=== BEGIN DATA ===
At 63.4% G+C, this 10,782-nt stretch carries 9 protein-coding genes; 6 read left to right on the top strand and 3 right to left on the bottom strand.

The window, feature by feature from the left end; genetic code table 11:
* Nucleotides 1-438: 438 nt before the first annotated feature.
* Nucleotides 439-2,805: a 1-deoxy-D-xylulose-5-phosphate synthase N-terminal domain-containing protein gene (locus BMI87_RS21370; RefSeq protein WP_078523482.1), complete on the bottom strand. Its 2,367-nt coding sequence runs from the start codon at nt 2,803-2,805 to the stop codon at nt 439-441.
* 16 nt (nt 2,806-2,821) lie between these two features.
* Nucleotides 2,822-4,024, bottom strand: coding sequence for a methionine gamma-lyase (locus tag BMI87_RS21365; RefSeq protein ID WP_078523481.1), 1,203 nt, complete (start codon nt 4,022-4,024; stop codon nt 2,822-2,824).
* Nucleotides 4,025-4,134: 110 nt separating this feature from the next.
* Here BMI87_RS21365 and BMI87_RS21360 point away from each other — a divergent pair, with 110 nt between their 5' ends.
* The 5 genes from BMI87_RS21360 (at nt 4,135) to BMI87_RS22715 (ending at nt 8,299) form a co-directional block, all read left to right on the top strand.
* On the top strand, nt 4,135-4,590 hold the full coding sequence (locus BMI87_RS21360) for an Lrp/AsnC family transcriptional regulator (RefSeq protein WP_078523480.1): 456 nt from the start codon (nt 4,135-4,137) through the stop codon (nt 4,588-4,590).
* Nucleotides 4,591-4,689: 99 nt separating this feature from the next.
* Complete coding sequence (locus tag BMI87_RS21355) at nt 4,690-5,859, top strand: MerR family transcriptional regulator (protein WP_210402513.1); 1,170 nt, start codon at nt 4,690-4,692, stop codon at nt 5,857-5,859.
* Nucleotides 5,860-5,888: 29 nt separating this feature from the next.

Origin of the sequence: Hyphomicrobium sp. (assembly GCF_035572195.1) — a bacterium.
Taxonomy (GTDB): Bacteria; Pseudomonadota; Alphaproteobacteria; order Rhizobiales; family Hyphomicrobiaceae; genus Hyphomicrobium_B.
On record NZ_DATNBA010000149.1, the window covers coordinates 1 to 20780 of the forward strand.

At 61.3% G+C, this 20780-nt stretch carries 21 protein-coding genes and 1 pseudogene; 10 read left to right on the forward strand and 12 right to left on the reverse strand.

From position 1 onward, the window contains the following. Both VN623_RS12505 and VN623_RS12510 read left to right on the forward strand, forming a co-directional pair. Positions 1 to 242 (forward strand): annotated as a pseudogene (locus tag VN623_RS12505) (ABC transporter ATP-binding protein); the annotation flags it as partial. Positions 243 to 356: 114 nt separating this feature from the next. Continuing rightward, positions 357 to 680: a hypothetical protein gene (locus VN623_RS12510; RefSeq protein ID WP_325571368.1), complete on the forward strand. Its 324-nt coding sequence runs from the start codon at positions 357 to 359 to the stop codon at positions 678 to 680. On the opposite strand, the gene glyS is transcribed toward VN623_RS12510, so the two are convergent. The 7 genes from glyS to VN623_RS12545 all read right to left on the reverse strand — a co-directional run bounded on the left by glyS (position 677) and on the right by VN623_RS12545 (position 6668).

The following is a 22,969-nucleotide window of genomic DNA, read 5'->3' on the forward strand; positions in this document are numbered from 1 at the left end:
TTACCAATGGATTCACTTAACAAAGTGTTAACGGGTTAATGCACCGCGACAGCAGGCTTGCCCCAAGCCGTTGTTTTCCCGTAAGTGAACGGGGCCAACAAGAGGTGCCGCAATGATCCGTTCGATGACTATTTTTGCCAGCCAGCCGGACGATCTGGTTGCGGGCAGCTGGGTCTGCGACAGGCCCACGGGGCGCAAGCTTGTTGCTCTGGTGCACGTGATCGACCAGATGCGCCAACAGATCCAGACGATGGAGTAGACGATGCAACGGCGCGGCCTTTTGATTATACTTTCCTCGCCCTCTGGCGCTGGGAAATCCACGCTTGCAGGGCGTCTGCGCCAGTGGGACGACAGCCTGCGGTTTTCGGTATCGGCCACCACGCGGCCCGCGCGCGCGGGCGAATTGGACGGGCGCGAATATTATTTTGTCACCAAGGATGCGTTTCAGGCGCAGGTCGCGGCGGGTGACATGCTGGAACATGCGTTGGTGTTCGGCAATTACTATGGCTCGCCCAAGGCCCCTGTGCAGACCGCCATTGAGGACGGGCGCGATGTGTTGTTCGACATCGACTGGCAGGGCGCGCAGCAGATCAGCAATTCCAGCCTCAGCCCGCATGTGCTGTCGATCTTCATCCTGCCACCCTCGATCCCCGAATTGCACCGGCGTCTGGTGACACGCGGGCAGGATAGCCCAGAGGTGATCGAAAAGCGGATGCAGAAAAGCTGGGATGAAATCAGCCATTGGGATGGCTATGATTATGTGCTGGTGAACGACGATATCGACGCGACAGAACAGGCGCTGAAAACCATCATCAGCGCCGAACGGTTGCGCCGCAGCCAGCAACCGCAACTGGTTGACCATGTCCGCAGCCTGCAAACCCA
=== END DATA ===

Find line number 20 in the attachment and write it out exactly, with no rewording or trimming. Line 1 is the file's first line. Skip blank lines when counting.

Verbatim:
TTACCAATGGATTCACTTAACAAAGTGTTAACGGGTTAATGCACCGCGACAGCAGGCTTGCCCCAAGCCGTTGTTTTCCCGTAAGTGAACGGGGCCAACAAGAGGTGCCGCAATGATCCGTTCGATGACTATTTTTGCCAGCCAGCCGGACGATCTGGTTGCGGGCAGCTGGGTCTGCGACAGGCCCACGGGGCGCAAGCTTGTTGCTCTGGTGCACGTGATCGACCAGATGCGCCAACAGATCCAGACGATGGAGTAGACGATGCAACGGCGCGGCCTTTTGATTATACTTTCCTCGCCCTCTGGCGCTGGGAAATCCACGCTTGCAGGGCGTCTGCGCCAGTGGGACGACAGCCTGCGGTTTTCGGTATCGGCCACCACGCGGCCCGCGCGCGCGGGCGAATTGGACGGGCGCGAATATTATTTTGTCACCAAGGATGCGTTTCAGGCGCAGGTCGCGGCGGGTGACATGCTGGAACATGCGTTGGTGTTCGGCAATTACTATGGCTCGCCCAAGGCCCCTGTGCAGACCGCCATTGAGGACGGGCGCGATGTGTTGTTCGACATCGACTGGCAGGGCGCGCAGCAGATCAGCAATTCCAGCCTCAGCCCGCATGTGCTGTCGATCTTCATCCTGCCACCCTCGATCCCCGAATTGCACCGGCGTCTGGTGACACGCGGGCAGGATAGCCCAGAGGTGATCGAAAAGCGGATGCAGAAAAGCTGGGATGAAATCAGCCATTGGGATGGCTATGATTATGTGCTGGTGAACGACGATATCGACGCGACAGAACAGGCGCTGAAAACCATCATCAGCGCCGAACGGTTGCGCCGCAGCCAGCAACCGCAACTGGTTGACCATGTCCGCAGCCTGCAAACCCA